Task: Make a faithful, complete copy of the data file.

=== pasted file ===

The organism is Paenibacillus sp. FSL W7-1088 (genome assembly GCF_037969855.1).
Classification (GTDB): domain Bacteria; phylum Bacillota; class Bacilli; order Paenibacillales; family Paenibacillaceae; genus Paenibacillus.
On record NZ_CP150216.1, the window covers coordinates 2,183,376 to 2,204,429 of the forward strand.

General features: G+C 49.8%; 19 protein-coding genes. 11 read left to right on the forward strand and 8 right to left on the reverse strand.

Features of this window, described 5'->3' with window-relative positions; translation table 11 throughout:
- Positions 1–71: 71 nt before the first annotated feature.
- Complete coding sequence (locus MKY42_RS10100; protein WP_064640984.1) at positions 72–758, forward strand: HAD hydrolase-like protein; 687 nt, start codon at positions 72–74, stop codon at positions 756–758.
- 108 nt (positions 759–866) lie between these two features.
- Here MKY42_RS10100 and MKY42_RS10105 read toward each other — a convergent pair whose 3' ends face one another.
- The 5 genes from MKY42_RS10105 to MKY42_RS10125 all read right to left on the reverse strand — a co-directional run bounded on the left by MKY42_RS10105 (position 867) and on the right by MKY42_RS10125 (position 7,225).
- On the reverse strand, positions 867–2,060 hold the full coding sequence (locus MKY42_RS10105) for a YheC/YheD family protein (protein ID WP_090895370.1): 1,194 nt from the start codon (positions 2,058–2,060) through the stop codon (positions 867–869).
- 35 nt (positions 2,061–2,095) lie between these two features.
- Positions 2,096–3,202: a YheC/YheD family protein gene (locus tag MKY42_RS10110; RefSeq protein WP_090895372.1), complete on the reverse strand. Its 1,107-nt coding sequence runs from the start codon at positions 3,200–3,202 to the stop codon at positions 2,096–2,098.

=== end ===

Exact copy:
The organism is Paenibacillus sp. FSL W7-1088 (genome assembly GCF_037969855.1).
Classification (GTDB): domain Bacteria; phylum Bacillota; class Bacilli; order Paenibacillales; family Paenibacillaceae; genus Paenibacillus.
On record NZ_CP150216.1, the window covers coordinates 2,183,376 to 2,204,429 of the forward strand.

General features: G+C 49.8%; 19 protein-coding genes. 11 read left to right on the forward strand and 8 right to left on the reverse strand.

Features of this window, described 5'->3' with window-relative positions; translation table 11 throughout:
- Positions 1–71: 71 nt before the first annotated feature.
- Complete coding sequence (locus MKY42_RS10100; protein WP_064640984.1) at positions 72–758, forward strand: HAD hydrolase-like protein; 687 nt, start codon at positions 72–74, stop codon at positions 756–758.
- 108 nt (positions 759–866) lie between these two features.
- Here MKY42_RS10100 and MKY42_RS10105 read toward each other — a convergent pair whose 3' ends face one another.
- The 5 genes from MKY42_RS10105 to MKY42_RS10125 all read right to left on the reverse strand — a co-directional run bounded on the left by MKY42_RS10105 (position 867) and on the right by MKY42_RS10125 (position 7,225).
- On the reverse strand, positions 867–2,060 hold the full coding sequence (locus MKY42_RS10105) for a YheC/YheD family protein (protein ID WP_090895370.1): 1,194 nt from the start codon (positions 2,058–2,060) through the stop codon (positions 867–869).
- 35 nt (positions 2,061–2,095) lie between these two features.
- Positions 2,096–3,202: a YheC/YheD family protein gene (locus tag MKY42_RS10110; RefSeq protein WP_090895372.1), complete on the reverse strand. Its 1,107-nt coding sequence runs from the start codon at positions 3,200–3,202 to the stop codon at positions 2,096–2,098.